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How To Protect Plants From Cold Weather

How To Protect Plants From Cold Weather

With freezing temperatures fast approaching, it’s important to start thinking about how you will care for your plants this winter.

Temperature and weather are two things that greatly affect the livelihood of your plants.

Cold weather, in particular, can freeze the inside of the plant’s cells, causing them to expand. When the cells freeze, it interrupts the pathways that regulate nutrition and water flow.  When that happens it causes the plants to wilt.

The damage of cold weather will be more severe for young plants because they have not fully developed their structure. Nor, do they have the strength to bear the expansion of cell tissues in freezing temperatures.

Keep reading to learn some simple and practical tips to protect your plants this winter.

Select cold-hardy plants

Cold-hardy plants are plants that can withstand winter weather and sometimes even thrive in it. There are many plants and vegetables that are classified as “cold-hardy.” Plants that cannot survive freezing temperatures are known as “tender.”

Our team at Plano Sod is always happy to help out with great landscaping ideas.

Location, location, location

Choose a plant’s location with great care. Choose areas that are not as likely to experience frost damage, such as near fences, benches, and walls.

If these structures are dark-colored, even better. They will soak up the sun’s rays during the day and push out that heat onto your plants throughout the night.

Avoid placing plants in an area where they may come in contact with sunlight in the early morning. Warming up too quickly can cause plants to become limp.

Add mulch

mulch around flower bedAdding an extra layer of mulch curbs the growth of winter weeds.

Mulching is also very important because it helps insulate and protect the plant’s root system.

Furthermore, mulch keeps water in, which will require less active watering for you.

Water Plants

Water plants a few days before a freeze. It sounds strange, but research shows that wet soil stays warmer than dry soil.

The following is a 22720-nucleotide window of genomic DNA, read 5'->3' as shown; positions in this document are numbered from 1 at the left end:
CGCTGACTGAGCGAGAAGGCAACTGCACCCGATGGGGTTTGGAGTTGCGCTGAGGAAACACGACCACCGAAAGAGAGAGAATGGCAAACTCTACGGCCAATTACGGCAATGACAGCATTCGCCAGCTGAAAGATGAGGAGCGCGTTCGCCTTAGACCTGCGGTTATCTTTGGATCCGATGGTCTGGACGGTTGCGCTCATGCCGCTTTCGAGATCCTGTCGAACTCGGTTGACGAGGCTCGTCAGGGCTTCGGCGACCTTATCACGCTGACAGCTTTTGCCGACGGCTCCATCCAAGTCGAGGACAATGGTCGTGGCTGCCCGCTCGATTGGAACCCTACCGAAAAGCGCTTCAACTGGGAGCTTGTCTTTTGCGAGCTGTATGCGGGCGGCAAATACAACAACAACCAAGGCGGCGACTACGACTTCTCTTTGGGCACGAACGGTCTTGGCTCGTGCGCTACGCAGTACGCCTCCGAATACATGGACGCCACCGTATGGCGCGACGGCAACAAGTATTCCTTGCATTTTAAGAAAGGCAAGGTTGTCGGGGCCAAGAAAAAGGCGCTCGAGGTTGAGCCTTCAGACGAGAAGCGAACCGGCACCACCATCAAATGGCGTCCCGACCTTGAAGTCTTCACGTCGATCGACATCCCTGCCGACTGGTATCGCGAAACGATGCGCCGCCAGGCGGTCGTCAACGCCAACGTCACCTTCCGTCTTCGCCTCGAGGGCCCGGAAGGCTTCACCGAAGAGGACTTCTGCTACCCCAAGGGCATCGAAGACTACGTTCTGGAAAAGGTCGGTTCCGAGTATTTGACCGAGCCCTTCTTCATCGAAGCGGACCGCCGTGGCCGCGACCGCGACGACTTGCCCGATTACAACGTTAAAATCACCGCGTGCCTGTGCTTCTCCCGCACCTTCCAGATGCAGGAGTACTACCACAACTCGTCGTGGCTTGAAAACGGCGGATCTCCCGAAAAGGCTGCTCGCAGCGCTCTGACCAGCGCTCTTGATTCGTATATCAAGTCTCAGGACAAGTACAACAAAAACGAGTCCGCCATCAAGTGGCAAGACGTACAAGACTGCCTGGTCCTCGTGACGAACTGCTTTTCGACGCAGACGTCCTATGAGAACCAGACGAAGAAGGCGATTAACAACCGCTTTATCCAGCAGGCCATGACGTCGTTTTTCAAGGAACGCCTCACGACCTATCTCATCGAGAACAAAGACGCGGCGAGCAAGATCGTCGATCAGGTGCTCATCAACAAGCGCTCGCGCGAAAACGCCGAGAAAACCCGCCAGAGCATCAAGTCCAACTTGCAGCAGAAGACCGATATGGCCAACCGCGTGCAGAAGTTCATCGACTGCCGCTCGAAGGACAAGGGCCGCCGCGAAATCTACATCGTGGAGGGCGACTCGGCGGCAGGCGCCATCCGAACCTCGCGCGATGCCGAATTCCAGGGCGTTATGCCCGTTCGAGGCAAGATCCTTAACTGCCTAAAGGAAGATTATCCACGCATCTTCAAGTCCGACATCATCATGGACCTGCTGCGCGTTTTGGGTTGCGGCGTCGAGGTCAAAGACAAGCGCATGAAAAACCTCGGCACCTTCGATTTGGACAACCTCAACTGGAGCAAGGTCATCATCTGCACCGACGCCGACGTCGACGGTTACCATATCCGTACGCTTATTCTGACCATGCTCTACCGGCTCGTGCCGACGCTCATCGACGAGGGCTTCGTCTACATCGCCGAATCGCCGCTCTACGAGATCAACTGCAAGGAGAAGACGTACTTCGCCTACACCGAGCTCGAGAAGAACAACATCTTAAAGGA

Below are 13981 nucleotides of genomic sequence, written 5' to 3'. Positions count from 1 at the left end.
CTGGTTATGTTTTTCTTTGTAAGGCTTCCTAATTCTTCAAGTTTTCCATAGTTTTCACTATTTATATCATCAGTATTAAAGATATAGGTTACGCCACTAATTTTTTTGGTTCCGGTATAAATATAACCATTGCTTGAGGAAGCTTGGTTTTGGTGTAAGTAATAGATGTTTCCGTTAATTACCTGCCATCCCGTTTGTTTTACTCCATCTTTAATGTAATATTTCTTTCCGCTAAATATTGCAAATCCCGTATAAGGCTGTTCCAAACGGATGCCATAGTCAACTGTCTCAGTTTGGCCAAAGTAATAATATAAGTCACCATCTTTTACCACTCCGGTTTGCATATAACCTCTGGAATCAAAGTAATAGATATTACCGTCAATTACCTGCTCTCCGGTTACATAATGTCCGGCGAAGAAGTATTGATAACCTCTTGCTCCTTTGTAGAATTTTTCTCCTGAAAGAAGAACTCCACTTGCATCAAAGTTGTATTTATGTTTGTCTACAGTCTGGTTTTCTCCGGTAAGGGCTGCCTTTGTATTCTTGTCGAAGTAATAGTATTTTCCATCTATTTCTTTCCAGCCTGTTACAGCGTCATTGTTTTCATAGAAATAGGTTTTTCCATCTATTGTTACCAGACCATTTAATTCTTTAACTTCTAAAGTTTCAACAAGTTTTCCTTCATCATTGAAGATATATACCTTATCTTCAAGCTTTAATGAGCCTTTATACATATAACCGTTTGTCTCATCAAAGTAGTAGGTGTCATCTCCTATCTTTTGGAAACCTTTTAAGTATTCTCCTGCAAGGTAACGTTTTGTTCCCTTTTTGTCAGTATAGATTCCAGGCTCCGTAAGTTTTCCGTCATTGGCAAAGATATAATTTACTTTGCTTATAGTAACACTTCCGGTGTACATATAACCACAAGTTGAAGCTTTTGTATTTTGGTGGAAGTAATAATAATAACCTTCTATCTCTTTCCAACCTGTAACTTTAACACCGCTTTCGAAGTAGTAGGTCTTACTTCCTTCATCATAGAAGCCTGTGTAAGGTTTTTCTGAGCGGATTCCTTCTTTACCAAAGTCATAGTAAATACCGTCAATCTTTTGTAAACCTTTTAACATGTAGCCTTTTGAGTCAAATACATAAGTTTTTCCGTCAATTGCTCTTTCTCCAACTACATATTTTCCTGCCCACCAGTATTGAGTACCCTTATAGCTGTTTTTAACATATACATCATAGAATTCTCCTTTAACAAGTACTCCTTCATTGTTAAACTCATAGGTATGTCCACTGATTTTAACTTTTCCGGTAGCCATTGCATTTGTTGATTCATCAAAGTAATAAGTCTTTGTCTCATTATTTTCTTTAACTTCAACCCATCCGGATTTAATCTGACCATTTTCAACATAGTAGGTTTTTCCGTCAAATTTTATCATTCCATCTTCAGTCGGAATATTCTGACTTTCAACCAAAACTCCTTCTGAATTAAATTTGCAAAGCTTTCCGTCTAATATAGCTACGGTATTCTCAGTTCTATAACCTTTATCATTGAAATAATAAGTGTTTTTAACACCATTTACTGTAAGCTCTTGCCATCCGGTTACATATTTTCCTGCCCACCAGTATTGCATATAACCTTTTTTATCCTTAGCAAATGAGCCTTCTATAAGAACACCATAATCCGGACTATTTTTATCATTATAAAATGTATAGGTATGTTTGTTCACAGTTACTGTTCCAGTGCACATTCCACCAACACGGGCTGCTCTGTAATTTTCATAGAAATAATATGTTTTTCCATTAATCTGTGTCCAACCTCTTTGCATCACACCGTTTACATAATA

Plants that are drought-stressed will be adversely affected by a freeze because the plants are already struggling to survive.

Cover Plants Before Dusk

You need to cover plants before it gets dark. Covering plants while it is still light out will keep heat in. After nightfall, all the heat has already dissipated.

Cover plants with blankets, tubs, empty milk jugs, or frost cloths. Plants need to be covered all the way down to the soil. This will keep warm air in.

Add a string of holiday lights underneath the blanket or container to provide extra warmth. Make sure they are not LED lights because these do not produce much heat.

Containers of Water

Fill up jugs or other containers with water.  Then place these containers next to the plants during the day.  The water will get warm in the sun.  When you cover your plant, cover the container as well, and the water will slowly release heat throughout the night.

Move Potted Plants

The soil of potted plants will get almost as cold as the temperature, so you need to take the time to move these plants.

Container plants should be clustered together to help survive cold temperatures and reduce the risk of frost damage. The moisture released from the leaves of the plants helps protect them from frost, and the more plants clustered together, the better their chances of survival will be.potted plants

If a hard frost is expected, container plants should be moved inside, or into a garage or shed. A blanket can be wrapped around the pots or the entire plant group covered for extra protection.

Conclusion

By taking the steps described above, you can minimize the risk of damage from cold weather.

Protecting your plants from harsh winter weather is relatively simple and does not take much planning on your part.

Your green friends will definitely thank you for providing them with this dose of TLC (tender loving care).

For even more winter lawn care tips, check out another one of our articles, “Do’s and Dont’s of Winter Lawn Care.”

 

 

 

 

 

 

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